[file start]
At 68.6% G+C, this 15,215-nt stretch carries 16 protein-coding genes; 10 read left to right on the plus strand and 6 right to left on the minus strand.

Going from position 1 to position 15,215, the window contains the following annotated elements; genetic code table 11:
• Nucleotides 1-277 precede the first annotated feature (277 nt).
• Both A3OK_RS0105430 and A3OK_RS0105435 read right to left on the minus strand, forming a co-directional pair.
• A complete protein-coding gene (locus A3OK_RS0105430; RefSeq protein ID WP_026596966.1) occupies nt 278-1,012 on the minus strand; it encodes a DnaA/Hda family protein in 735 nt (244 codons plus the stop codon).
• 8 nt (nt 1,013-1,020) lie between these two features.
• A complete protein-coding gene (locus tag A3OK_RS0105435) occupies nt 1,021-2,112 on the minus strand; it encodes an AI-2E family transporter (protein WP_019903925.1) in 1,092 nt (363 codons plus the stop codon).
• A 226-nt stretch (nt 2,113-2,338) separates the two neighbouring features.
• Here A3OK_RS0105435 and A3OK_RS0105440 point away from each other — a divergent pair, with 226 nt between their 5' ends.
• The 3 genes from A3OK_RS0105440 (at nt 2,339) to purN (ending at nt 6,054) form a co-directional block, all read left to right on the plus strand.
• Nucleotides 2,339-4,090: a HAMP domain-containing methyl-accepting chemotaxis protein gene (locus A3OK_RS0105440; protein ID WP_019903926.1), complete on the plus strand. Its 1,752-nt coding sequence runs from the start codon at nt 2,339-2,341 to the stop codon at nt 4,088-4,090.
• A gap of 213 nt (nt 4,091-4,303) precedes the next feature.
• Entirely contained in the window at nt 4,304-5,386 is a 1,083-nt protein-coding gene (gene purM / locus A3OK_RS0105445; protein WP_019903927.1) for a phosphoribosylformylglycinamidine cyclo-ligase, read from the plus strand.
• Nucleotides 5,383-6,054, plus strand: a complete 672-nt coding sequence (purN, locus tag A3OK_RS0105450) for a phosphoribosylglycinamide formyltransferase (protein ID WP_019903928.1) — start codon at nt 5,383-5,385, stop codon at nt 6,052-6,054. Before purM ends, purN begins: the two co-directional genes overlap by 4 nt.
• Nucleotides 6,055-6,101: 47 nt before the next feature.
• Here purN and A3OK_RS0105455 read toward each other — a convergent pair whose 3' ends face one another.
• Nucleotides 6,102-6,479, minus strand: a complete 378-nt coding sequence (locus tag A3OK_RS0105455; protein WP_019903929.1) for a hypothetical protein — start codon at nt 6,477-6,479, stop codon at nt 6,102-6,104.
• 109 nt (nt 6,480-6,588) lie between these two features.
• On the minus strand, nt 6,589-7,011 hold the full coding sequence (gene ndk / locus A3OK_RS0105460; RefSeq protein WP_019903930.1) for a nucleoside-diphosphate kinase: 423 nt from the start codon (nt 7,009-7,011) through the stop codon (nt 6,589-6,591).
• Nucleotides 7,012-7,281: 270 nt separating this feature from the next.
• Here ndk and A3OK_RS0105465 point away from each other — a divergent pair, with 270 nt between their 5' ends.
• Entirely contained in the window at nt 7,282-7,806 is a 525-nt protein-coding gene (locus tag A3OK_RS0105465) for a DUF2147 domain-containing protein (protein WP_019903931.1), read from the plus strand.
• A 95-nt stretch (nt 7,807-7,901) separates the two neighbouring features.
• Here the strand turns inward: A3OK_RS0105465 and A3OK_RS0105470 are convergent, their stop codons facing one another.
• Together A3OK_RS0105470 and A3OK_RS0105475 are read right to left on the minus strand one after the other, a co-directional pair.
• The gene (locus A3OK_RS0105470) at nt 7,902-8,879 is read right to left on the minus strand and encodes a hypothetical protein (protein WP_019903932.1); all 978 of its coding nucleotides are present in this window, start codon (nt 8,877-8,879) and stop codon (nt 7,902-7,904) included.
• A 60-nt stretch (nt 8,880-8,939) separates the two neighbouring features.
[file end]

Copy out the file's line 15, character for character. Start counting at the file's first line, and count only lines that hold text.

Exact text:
• Nucleotides 6,055-6,101: 47 nt before the next feature.